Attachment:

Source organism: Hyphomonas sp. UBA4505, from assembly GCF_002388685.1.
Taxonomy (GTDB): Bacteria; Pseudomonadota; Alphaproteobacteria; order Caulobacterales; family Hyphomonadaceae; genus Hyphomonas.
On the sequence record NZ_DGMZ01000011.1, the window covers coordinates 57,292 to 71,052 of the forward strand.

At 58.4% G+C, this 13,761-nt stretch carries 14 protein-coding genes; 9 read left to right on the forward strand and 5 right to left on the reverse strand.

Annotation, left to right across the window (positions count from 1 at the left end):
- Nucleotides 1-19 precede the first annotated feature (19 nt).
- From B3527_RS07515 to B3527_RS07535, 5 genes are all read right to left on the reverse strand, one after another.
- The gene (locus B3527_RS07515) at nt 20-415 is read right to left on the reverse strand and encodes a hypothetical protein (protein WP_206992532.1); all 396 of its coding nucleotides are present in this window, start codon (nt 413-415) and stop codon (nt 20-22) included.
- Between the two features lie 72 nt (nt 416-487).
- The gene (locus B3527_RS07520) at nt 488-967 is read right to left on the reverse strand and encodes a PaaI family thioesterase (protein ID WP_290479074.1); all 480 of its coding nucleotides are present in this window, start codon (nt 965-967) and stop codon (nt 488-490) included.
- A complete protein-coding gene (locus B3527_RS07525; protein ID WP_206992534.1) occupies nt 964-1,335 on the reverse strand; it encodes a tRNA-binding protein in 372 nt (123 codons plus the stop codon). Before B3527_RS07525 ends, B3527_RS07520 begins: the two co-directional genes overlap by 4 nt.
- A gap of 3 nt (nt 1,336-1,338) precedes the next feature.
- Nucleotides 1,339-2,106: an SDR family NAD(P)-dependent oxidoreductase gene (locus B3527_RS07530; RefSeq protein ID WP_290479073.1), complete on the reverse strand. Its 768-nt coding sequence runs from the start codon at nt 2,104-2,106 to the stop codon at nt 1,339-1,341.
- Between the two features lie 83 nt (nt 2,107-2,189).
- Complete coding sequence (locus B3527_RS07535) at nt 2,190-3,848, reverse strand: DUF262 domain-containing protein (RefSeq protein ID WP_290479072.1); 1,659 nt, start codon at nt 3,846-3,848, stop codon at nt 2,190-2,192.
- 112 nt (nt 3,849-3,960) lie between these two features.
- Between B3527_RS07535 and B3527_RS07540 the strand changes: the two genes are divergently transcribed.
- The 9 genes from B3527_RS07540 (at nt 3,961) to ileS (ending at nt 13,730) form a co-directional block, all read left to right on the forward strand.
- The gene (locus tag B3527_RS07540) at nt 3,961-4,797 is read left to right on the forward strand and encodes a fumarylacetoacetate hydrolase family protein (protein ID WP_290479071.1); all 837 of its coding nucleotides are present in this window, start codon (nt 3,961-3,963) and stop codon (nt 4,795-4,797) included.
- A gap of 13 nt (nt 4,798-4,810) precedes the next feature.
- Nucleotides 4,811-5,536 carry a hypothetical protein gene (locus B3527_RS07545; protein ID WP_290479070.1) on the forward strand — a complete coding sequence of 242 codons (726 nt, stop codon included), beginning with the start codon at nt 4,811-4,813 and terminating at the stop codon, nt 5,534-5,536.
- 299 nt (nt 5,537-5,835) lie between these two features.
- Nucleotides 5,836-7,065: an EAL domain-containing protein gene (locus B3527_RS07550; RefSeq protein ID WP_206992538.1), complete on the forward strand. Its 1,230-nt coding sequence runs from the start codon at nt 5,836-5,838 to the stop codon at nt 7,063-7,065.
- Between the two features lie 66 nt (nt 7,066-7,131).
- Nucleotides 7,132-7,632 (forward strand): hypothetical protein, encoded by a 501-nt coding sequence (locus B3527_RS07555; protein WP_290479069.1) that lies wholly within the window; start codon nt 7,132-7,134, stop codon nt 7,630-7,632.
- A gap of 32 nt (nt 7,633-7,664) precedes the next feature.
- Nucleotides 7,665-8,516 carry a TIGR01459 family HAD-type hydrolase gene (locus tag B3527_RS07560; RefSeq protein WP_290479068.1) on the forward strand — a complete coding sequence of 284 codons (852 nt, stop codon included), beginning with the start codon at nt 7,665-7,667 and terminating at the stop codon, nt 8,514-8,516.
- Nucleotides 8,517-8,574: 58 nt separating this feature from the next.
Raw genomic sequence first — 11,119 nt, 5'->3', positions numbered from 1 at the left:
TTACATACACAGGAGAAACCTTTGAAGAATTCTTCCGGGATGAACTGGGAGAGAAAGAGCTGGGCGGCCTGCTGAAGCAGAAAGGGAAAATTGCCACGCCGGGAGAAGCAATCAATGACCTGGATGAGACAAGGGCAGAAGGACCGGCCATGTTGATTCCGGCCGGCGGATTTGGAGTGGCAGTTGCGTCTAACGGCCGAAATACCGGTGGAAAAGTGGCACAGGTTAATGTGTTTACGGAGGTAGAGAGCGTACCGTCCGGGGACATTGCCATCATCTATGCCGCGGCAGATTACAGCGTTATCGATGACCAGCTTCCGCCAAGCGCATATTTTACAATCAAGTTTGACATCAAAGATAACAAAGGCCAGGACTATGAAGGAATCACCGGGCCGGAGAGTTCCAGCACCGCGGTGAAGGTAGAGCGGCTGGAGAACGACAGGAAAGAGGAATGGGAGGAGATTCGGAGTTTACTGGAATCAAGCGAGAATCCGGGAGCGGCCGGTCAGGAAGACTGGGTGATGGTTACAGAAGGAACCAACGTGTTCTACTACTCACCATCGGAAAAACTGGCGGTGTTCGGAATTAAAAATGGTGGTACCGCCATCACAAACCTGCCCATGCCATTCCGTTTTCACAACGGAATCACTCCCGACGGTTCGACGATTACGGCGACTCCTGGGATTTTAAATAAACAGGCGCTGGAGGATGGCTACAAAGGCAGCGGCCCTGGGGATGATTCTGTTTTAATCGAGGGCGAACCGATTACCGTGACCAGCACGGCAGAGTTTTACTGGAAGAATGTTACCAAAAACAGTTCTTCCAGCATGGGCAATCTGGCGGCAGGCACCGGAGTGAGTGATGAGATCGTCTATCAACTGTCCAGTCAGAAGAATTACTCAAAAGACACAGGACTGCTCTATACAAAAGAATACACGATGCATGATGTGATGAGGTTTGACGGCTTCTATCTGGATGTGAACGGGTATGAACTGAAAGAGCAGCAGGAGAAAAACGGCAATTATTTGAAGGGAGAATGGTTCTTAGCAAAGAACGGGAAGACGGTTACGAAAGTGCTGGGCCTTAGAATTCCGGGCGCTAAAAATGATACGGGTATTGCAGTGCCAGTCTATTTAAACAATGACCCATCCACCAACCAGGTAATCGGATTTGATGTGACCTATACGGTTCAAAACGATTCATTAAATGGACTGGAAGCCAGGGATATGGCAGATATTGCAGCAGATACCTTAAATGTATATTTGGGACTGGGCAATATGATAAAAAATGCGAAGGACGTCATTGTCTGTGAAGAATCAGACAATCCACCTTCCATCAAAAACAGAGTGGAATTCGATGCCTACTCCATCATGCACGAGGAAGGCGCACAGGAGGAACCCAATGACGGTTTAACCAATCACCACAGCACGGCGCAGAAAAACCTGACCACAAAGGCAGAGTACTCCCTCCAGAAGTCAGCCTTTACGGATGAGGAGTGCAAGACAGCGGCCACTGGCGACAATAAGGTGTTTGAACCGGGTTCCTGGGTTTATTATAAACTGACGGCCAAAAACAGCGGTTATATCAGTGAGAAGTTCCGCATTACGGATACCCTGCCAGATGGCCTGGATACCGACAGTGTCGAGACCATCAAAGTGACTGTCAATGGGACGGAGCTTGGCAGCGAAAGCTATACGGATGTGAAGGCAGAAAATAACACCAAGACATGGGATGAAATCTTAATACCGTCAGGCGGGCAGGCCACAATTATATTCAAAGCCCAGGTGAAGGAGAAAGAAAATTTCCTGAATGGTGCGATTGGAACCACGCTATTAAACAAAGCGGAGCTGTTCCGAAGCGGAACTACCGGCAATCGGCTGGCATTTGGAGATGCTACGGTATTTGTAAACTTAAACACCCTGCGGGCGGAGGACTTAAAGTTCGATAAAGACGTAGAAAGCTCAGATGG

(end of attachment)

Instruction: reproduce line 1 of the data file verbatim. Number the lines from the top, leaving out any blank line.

Source organism: Hyphomonas sp. UBA4505, from assembly GCF_002388685.1.